CHAPEL HILL- A recent court case is prompting Orange County to rethink how it recycles, meaning the longtime town and county partnership may be coming to an end.
“What a shame,” said Commissioner Penny Rich, speaking at Thursday’s joint meetingbetween the Chapel Hill Town Council and the Board of County Commissioners. “We have an amazing recycling system, we have an amazing group of folks that work for us, we’re known throughout the state for the good things we do. What a shame that we’re going through this.”
A decision last December by the North Carolina Supreme Court has put Orange County’s recycling program in jeopardy, as the ruling suggests the county has no authority to charge a fee for recycling services.

“Unless the legislature considers changes to the statutes, we have to find another methodology to fund recycling, especially curbside recycling,” said County Manager Frank Clifton.

Currently, the county provides curbside recycling pick-up to about 13,000 rural residents, as well as all single-family homes and apartments in Chapel Hill, Carrboro and Hillsborough.

The service is funded through a series of fees that are levied along with the county’s annual property tax bill. Those bills were due back in January, meaning the recycling program is fully funded for another year, but given the recent court ruling, the county will not levy the fee again unless granted permission by the General Assembly.

That means all three towns and the county have until the end of the next fiscal year in June of 2014 to come up with other options.
One possibility is for the towns and county to go their separate ways and enter into franchise agreements with private haulers. But some elected officials worry that switching from a mandatory to voluntary recycling system will lead to lower recycling rates.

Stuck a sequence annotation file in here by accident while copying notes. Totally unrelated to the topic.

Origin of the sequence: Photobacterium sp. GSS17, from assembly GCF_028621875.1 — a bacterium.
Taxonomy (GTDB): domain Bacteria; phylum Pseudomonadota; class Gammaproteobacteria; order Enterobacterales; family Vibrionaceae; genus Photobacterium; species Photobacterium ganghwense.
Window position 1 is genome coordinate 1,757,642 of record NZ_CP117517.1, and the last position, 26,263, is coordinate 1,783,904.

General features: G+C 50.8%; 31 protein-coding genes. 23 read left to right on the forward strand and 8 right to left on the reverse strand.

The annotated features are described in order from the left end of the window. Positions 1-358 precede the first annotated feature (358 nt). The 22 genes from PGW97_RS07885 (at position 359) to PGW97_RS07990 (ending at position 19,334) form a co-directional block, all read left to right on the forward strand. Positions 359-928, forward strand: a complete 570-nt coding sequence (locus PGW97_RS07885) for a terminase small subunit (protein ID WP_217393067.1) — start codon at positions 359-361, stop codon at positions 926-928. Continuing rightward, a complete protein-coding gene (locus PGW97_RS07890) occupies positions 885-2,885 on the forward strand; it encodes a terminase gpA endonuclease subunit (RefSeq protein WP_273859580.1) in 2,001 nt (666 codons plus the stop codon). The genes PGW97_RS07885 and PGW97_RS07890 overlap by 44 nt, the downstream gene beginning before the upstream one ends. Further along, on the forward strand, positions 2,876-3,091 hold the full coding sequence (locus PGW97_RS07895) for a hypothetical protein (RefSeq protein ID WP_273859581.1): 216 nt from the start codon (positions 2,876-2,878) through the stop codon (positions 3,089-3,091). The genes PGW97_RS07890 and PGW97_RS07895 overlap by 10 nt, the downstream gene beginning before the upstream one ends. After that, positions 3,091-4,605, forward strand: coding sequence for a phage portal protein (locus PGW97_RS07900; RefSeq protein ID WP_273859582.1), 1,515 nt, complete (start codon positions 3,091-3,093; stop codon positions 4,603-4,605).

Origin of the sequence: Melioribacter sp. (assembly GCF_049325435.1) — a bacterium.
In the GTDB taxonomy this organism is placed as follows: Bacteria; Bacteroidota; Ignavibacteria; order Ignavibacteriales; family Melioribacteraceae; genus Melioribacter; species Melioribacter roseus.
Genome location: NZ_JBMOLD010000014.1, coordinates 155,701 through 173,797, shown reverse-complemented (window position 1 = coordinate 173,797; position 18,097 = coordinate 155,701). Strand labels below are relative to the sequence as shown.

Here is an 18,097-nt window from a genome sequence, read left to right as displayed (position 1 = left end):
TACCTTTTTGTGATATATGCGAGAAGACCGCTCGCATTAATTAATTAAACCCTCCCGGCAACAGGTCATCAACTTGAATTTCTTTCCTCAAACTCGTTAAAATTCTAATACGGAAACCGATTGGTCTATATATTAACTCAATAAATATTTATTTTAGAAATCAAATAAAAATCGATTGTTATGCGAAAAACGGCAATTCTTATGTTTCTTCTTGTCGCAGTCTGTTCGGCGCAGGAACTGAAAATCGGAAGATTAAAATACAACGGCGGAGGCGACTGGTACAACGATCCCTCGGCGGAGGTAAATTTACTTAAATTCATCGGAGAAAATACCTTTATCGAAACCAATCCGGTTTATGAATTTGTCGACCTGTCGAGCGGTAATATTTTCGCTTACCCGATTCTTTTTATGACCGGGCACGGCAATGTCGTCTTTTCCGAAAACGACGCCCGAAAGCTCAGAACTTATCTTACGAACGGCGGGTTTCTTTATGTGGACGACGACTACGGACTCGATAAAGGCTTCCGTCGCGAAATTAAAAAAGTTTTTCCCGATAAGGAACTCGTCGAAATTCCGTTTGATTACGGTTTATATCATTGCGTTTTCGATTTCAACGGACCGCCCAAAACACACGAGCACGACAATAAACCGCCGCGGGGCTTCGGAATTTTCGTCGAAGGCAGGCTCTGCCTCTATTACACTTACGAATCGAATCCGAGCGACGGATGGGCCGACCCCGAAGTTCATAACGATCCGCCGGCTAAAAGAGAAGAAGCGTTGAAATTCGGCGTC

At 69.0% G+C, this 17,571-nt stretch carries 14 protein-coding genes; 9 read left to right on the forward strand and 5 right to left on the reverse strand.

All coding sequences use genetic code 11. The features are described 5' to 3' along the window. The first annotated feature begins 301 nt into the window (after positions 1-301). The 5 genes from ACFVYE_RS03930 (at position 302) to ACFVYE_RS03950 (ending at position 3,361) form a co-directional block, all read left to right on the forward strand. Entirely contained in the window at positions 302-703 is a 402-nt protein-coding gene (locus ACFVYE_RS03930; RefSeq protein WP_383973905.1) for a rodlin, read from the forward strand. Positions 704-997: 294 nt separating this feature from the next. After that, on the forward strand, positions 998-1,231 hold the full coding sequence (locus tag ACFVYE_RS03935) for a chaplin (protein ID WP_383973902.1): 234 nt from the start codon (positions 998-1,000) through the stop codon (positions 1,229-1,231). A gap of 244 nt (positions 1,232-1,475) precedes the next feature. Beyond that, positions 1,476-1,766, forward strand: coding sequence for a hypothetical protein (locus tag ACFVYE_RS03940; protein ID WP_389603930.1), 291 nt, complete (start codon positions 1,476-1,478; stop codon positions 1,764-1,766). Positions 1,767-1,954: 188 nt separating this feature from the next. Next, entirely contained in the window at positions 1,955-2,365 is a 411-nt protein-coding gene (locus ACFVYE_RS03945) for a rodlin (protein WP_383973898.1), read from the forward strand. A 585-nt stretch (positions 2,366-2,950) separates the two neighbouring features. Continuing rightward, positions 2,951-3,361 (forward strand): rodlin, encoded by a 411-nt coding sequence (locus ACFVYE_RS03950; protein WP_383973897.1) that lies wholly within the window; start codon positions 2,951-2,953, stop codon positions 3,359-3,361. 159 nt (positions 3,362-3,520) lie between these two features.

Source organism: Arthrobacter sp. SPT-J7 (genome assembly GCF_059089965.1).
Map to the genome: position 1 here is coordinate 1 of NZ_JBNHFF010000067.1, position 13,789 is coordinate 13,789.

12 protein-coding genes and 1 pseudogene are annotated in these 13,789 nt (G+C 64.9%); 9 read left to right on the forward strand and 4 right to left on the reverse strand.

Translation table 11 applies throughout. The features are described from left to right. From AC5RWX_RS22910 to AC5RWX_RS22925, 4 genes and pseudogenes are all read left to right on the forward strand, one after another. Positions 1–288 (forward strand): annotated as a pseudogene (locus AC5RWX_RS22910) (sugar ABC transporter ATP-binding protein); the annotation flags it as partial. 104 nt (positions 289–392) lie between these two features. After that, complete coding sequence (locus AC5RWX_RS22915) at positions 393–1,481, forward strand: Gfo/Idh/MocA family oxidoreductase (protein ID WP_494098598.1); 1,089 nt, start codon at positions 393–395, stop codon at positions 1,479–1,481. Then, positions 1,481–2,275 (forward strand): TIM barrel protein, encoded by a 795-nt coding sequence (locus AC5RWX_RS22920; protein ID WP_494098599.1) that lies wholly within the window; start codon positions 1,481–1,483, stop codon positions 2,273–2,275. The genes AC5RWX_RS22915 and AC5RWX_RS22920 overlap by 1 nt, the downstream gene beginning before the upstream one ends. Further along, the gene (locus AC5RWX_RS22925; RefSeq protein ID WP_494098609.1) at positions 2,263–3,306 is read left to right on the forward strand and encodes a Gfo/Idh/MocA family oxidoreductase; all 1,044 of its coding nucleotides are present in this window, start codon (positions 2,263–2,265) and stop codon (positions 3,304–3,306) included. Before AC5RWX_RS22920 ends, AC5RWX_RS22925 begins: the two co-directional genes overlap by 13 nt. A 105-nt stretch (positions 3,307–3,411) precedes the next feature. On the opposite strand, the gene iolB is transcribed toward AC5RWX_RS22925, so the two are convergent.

Chapel Hill Town Manager Roger Stancil said that Chapel Hill, Carrboro and Hillsborough are considering some type of municipal collaboration that would exclude Orange County.

“We were assuming we could get the same level of service for less cost because of our density and because of our ability to integrate the program with things like pay-as-you-throw and our other collections,” said Stancil. “For the towns now, solid waste is a big core service, so it’s a real way for us to gain some efficiency.”

Another possibility would be to create service districts and levy a countywide tax, similar to how fire districts are funded. County Manager Clifton said that’s the best option for continuing or expanding recycling services.
“The service district proposal grants the county the greatest number of options to continue all services in some form or another, and probably to justify the expansion of services that aren’t there now, because the tax would be countywide,” Clifton told elected officials. “But that would only occur if the towns opt into the process and participate. If the towns decide to do their own thing separately, then the towns wouldn’t be covered.”

A third possibility would be to create an independent solid waste authority, along the same lines as OWASA, to handle trash and recycling.

County Board Chair Barry Jacobs urged elected officials to look beyond the immediate issue and come together on a long-term solid waste plan.

“It seems like the towns and the county, although they’re speaking to one another, they’re not really planning together. And I’m really disappointed in that,” said Jacobs. “We’re talking, for instance, about a waste transfer station. Why isn’t the county part of that conversation? I don’t even think we’re welcome to be part of that conversation. Why is that? Why are we not as elected officials meeting to find solutions that are joint solutions? How are we going to have a comprehensive system if we’re meeting in separate realms? I don’t get it.”

But Mayor Mark Kleinschmidt said while a shared solution sounds good, it’s in the best interest of Chapel Hill taxpayers to explore all options.

“It would be, I think, unwise for us to not at least know what the opportunity cost would be and what the trade-off would be, if we were going to continue to look at things like solid waste and recycling on a countywide basis,” said Kleinschmidt.
County commissioners will hear a full report from staff on options for future recycling funding on April 9. Both the county board and the town council agreed to reconvene a joint meeting before making any final decisions.